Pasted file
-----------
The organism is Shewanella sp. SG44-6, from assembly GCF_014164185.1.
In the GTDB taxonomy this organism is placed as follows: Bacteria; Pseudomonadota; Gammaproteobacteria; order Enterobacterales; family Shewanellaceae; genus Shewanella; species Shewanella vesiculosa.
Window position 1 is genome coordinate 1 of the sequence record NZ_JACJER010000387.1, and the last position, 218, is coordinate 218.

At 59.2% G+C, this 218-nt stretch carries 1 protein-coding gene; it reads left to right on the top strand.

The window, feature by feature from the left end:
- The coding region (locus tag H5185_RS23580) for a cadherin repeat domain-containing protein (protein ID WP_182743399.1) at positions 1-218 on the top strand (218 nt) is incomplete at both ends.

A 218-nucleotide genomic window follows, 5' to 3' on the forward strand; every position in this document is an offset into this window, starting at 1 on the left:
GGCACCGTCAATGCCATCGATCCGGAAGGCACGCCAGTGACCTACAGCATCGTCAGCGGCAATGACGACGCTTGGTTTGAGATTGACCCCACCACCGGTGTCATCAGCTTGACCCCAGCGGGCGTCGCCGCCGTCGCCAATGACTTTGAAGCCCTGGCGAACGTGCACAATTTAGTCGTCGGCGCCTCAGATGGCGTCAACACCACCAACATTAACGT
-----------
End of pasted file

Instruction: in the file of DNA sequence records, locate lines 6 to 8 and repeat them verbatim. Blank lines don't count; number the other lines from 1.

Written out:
- The coding region (locus tag H5185_RS23580) for a cadherin repeat domain-containing protein (protein ID WP_182743399.1) at positions 1-218 on the top strand (218 nt) is incomplete at both ends.

A 218-nucleotide genomic window follows, 5' to 3' on the forward strand; every position in this document is an offset into this window, starting at 1 on the left:
GGCACCGTCAATGCCATCGATCCGGAAGGCACGCCAGTGACCTACAGCATCGTCAGCGGCAATGACGACGCTTGGTTTGAGATTGACCCCACCACCGGTGTCATCAGCTTGACCCCAGCGGGCGTCGCCGCCGTCGCCAATGACTTTGAAGCCCTGGCGAACGTGCACAATTTAGTCGTCGGCGCCTCAGATGGCGTCAACACCACCAACATTAACGT